"JDC [J.D. Cronise] : One thing people always seem to be amused by is the fact that as a band we listen to a lot of hip-hop. They seem to assume we listen to nothing but Black Sabbath. I actually owned a Run-DMC record before I owned a Led Zeppelin record...

...I try to draw inspiration from archetypal mythological forms and look for the commonalities among various stories and traditions. One such archetypal story is the hero’s journey, which is illustrated in countless myths, legends, books, movies, etc. I’ve always been fascinated by tales of a lone hero on a quest, and that plays prominently into the themes of the songs for our next album."

The themes are nothing new in the family of bands with names like Alabama Thunderpussy, but the Sword stands out musically. For me, heavy metal is something you just have to do with a deep breath, and simply plunge your face into the ice. Not that you should stop thinking about its potency or its storyline (as The Sword said above), but if you're into Neil Young's greatest hits--it requires some acoustic sacrifice. The Sword, however, is one of those bands that hits the hammer harder then most. More like the feeling you get when you listen to Dinosaur Jr. over Gwar, The Sword makes you think: this is great.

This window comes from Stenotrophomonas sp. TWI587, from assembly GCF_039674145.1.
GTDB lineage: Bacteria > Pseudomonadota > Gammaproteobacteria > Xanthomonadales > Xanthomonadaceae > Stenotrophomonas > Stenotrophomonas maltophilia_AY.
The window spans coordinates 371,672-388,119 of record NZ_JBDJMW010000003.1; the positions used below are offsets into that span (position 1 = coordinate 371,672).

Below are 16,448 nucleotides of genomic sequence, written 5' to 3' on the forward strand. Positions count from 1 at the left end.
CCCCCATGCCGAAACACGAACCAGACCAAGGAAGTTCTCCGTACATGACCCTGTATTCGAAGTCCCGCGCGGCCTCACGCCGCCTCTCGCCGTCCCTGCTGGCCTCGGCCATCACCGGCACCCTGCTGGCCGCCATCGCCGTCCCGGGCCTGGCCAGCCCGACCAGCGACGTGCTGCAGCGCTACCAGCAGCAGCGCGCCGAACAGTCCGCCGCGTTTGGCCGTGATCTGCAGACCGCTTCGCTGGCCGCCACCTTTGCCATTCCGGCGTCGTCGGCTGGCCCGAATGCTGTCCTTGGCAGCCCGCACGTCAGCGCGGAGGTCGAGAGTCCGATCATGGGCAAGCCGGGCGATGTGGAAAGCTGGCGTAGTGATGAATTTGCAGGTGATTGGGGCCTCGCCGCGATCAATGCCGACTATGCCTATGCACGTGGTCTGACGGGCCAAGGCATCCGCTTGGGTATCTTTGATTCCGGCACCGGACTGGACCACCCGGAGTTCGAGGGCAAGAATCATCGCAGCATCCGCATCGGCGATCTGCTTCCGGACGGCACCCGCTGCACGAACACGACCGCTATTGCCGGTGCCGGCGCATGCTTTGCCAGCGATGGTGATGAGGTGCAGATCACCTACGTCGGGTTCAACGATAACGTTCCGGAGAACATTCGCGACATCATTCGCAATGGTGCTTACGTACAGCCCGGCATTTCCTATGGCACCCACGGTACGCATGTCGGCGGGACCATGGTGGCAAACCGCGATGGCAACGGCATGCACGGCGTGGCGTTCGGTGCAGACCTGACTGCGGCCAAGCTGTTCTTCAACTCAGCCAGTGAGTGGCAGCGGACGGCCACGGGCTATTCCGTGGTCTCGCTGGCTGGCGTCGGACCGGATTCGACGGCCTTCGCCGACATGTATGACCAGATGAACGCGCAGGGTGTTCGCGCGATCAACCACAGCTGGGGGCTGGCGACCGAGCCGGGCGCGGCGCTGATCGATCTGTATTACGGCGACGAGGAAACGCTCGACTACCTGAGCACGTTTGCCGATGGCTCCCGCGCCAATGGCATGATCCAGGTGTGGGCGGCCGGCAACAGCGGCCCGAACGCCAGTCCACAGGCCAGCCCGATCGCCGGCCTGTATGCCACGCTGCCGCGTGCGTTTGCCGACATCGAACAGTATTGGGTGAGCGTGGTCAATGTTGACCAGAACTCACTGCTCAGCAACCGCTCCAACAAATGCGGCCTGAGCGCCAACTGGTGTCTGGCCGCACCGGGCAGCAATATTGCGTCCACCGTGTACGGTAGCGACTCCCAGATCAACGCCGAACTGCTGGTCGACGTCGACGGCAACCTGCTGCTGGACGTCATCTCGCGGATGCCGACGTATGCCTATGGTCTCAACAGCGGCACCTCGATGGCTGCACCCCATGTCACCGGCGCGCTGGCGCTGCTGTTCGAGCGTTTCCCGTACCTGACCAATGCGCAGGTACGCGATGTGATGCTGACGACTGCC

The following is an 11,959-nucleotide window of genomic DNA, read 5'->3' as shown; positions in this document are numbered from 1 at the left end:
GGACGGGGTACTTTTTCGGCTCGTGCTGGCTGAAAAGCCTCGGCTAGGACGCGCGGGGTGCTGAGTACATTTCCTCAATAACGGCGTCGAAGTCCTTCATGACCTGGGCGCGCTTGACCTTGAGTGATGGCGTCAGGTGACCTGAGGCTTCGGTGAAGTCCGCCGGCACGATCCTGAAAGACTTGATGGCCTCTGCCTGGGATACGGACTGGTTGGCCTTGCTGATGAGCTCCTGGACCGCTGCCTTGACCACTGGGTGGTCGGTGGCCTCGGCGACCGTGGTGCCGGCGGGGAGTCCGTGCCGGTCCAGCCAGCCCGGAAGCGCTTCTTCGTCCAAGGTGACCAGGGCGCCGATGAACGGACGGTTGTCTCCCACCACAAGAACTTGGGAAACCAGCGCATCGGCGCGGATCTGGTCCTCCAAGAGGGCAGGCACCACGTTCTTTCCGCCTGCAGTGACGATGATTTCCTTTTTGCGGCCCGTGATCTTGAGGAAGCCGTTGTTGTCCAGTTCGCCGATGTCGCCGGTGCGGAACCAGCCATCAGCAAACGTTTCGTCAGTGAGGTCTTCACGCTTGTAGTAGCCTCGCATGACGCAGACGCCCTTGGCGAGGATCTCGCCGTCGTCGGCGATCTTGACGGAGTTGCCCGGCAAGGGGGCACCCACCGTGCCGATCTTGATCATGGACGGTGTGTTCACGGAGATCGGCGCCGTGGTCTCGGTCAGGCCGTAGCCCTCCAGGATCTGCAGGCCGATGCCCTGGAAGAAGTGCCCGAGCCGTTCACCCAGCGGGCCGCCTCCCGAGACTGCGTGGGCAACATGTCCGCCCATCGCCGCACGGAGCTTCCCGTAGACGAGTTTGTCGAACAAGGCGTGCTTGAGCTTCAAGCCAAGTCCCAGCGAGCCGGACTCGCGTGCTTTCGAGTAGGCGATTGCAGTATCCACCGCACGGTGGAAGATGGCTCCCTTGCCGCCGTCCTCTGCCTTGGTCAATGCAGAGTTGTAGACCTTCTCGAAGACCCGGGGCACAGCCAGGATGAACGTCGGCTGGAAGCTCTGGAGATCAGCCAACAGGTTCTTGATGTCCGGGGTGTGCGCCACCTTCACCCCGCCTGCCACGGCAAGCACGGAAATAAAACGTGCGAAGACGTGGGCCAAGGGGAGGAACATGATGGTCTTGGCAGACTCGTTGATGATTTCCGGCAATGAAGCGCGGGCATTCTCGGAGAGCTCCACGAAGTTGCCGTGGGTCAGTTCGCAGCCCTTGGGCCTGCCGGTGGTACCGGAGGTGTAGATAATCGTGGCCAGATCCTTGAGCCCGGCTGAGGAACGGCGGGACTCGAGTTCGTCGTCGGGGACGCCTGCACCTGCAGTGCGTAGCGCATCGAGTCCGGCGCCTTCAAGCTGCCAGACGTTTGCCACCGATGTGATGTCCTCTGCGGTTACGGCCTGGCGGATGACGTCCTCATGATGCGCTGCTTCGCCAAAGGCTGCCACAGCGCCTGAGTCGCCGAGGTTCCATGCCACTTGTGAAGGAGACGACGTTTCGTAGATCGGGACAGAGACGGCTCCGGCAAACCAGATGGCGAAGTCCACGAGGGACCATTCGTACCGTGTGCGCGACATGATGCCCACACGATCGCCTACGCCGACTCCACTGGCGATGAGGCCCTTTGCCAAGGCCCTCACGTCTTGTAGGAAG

The Sword - Mother, Maiden and Crone

Friday, January 22, 2010

The Lesser of Two Weevils

Defying time and logic, Frank Fairfield has a wholly digital session of new tracks posted on Daytrotter. I imagine the staff of Daytrotter getting Fairfield around the fancy beeping lights and mics the same way Pecos Bill attempted to wrangle that tornado.

Few artists have the privilege of the live history that Frank Fairfield has: playing with a open violin case at his feet in front of Amoeba records, in gospel churches, at Sausage Grinders. When you listen to his music, you know why. Somewhere in that pre-Reconstruction banjo and ancient folk warble is a 24 year old dude who lives in SoCal. A while ago, I met Fairfield at the Sausage Grinder: he was wearing a tweed jacket, and his banjo strap was made of string. If you're wondering if his music is a novelty in the decade of the "year we make contact," it may just be--but Fairfield is so good that it doesn't matter. Listen to this stunningly old and good cut of "Bo Weevil." Also check out the piece Jeff Weiss did for the LA Weekly, it's the perfect company to the Daytrotter session.

Frank Fairfield (Daytrotter Session) - Bo Weevil

Wednesday, January 20, 2010

To Lothlorien! On the subject of Dork Folk (an MP3 post)

You know how folk artists have that decades old, Woodstock era reputation of being "lame"? Dorkish? Sniffling with thick coke-bottle glasses? Well, I'm a dork. When I was a senior in high school, I spent $400 dollars on a bevel cut, suede hued frame for a Lord of the Rings Poster.